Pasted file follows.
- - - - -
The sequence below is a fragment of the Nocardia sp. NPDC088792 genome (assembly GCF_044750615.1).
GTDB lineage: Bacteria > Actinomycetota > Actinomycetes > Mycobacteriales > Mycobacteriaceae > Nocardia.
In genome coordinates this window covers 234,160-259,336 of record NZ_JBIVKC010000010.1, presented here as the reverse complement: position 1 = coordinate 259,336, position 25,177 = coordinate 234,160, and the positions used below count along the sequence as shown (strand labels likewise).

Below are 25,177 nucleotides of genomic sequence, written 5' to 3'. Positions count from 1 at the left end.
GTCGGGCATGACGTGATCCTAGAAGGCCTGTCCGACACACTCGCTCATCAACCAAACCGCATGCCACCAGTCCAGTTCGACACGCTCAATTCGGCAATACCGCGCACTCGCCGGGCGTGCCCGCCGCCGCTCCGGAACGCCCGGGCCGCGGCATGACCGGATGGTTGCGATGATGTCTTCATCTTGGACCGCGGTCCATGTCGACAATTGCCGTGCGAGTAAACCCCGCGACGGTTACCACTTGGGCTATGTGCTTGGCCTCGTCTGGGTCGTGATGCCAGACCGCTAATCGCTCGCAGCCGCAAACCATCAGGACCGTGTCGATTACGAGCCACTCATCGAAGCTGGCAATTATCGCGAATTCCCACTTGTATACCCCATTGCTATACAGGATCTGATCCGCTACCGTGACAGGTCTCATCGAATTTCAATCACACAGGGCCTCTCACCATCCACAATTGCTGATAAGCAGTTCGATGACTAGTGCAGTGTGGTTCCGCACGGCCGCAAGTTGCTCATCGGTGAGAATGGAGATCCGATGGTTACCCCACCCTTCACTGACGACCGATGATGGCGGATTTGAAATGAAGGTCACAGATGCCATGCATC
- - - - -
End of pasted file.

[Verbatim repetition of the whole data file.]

The sequence below is a fragment of the Nocardia sp. NPDC088792 genome (assembly GCF_044750615.1).
GTDB lineage: Bacteria > Actinomycetota > Actinomycetes > Mycobacteriales > Mycobacteriaceae > Nocardia.
In genome coordinates this window covers 234,160-259,336 of record NZ_JBIVKC010000010.1, presented here as the reverse complement: position 1 = coordinate 259,336, position 25,177 = coordinate 234,160, and the positions used below count along the sequence as shown (strand labels likewise).

Below are 25,177 nucleotides of genomic sequence, written 5' to 3'. Positions count from 1 at the left end.
GTCGGGCATGACGTGATCCTAGAAGGCCTGTCCGACACACTCGCTCATCAACCAAACCGCATGCCACCAGTCCAGTTCGACACGCTCAATTCGGCAATACCGCGCACTCGCCGGGCGTGCCCGCCGCCGCTCCGGAACGCCCGGGCCGCGGCATGACCGGATGGTTGCGATGATGTCTTCATCTTGGACCGCGGTCCATGTCGACAATTGCCGTGCGAGTAAACCCCGCGACGGTTACCACTTGGGCTATGTGCTTGGCCTCGTCTGGGTCGTGATGCCAGACCGCTAATCGCTCGCAGCCGCAAACCATCAGGACCGTGTCGATTACGAGCCACTCATCGAAGCTGGCAATTATCGCGAATTCCCACTTGTATACCCCATTGCTATACAGGATCTGATCCGCTACCGTGACAGGTCTCATCGAATTTCAATCACACAGGGCCTCTCACCATCCACAATTGCTGATAAGCAGTTCGATGACTAGTGCAGTGTGGTTCCGCACGGCCGCAAGTTGCTCATCGGTGAGAATGGAGATCCGATGGTTACCCCACCCTTCACTGACGACCGATGATGGCGGATTTGAAATGAAGGTCACAGATGCCATGCATC